By TRAVIS LOLLER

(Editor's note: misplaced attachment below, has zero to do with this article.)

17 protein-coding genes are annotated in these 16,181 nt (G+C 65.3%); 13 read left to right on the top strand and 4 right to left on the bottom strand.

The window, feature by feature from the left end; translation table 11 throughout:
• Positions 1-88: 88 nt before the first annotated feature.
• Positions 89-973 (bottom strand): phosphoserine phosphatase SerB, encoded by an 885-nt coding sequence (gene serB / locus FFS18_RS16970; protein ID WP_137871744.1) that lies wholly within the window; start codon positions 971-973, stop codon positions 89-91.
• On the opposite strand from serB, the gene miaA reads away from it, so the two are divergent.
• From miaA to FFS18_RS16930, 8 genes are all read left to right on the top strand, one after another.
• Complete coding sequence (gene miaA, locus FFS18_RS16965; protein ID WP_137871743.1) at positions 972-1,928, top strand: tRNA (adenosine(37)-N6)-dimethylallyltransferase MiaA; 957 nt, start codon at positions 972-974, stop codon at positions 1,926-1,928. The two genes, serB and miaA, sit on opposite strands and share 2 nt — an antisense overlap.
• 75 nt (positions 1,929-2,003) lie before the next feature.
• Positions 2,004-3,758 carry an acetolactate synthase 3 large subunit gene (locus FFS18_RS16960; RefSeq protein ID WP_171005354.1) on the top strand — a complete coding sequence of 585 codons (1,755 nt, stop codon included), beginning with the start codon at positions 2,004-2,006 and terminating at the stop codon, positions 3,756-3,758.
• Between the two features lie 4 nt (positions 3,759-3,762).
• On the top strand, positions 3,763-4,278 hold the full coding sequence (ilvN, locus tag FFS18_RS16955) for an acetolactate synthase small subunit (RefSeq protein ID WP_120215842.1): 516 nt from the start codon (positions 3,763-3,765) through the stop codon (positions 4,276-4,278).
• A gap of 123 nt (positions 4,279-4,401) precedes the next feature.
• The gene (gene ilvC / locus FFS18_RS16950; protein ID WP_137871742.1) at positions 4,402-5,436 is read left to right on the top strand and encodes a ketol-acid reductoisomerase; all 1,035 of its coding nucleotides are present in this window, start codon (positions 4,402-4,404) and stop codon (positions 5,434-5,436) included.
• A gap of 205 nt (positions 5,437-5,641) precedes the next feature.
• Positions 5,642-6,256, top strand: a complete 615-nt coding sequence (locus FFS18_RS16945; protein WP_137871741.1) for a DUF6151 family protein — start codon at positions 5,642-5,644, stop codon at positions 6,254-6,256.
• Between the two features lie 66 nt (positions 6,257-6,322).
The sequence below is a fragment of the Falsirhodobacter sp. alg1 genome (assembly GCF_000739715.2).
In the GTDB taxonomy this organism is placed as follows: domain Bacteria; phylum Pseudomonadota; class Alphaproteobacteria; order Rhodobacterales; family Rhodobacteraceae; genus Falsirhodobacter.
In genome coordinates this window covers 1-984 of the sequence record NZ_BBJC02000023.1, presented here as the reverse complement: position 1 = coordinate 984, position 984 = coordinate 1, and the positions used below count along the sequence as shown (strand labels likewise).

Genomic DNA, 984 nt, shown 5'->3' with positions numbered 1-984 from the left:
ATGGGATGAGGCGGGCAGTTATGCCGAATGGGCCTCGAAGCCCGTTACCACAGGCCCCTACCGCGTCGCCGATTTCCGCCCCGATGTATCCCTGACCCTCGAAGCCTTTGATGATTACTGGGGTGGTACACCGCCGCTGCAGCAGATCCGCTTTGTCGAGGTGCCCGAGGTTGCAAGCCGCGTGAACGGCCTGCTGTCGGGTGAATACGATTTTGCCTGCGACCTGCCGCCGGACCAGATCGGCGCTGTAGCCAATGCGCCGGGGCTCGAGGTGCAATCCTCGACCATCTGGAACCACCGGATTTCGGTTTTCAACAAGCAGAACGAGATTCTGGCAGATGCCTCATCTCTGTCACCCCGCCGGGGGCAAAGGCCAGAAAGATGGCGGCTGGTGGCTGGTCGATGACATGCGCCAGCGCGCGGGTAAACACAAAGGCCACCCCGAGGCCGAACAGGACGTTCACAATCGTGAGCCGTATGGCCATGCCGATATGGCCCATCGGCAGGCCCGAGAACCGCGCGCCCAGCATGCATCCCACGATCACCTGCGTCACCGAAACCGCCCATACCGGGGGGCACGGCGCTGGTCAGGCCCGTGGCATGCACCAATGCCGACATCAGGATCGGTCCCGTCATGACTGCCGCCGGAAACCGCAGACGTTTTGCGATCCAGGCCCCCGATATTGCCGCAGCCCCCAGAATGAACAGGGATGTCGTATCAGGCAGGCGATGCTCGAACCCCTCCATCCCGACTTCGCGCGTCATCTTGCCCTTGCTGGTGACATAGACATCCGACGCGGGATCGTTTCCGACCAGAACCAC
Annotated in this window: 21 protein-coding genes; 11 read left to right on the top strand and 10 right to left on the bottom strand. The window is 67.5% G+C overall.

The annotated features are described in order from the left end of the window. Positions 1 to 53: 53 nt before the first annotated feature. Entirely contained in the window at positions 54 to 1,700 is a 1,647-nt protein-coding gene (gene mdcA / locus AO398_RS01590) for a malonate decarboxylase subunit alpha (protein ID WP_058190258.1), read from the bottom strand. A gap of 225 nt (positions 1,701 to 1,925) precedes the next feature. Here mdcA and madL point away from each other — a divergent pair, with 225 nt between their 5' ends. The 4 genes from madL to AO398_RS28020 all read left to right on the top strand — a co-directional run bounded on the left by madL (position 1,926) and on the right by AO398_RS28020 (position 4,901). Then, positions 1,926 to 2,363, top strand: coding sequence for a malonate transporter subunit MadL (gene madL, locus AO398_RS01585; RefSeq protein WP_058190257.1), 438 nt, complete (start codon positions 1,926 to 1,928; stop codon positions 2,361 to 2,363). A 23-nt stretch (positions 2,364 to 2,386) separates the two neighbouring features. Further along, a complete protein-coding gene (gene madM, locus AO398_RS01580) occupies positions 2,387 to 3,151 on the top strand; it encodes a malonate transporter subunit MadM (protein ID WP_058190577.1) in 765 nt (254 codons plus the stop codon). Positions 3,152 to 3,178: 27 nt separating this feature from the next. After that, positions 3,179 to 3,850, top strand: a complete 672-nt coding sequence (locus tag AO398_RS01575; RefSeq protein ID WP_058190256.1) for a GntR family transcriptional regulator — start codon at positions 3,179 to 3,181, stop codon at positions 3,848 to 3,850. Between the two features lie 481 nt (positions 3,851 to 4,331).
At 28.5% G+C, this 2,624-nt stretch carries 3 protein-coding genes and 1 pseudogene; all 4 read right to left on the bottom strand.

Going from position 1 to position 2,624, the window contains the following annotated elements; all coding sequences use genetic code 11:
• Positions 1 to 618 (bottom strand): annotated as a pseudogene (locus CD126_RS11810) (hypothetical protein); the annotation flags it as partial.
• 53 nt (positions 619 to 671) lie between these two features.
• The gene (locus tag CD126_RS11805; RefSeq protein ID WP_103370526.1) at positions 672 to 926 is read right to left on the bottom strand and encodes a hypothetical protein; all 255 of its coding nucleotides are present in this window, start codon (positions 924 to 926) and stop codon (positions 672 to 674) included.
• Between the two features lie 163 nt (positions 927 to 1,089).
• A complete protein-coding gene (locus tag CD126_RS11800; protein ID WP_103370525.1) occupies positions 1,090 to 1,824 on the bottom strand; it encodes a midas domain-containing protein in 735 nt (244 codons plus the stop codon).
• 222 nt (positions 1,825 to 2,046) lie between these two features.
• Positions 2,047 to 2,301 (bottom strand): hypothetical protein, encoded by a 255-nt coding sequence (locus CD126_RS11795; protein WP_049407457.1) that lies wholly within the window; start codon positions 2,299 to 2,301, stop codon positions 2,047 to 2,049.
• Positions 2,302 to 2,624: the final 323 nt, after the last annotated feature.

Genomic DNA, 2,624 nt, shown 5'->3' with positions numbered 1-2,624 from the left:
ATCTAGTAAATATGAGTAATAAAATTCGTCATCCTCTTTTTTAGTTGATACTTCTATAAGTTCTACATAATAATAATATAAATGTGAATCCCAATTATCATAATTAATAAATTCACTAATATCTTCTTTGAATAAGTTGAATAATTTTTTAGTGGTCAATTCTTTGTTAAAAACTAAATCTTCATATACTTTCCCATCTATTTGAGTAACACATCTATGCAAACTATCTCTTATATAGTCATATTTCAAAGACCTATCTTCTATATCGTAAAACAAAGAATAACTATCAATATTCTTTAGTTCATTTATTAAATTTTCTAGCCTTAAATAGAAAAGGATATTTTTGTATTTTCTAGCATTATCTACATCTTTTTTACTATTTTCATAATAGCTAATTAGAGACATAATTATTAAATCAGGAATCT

NASHVILLE, Tenn. (AP) — The American College of Obstetricians and Gynecologists has been defending abortion in recent lawsuits challenging state restrictions. But for years after the 1973 Roe v. Wade decision the profession was divided on the issue with many OB-GYNs declining to perform elective abortions. Instead, they left it to specialty clinics like Planned Parenthood. That helped keep abortion on the margins of mainstream medicine and separate from other OB-GYN care — both physically and in the minds of many Americans. In recent years, OB-GYNs as a group have become much more supportive of abortion, but many could soon find themselves in states where abortion is illegal.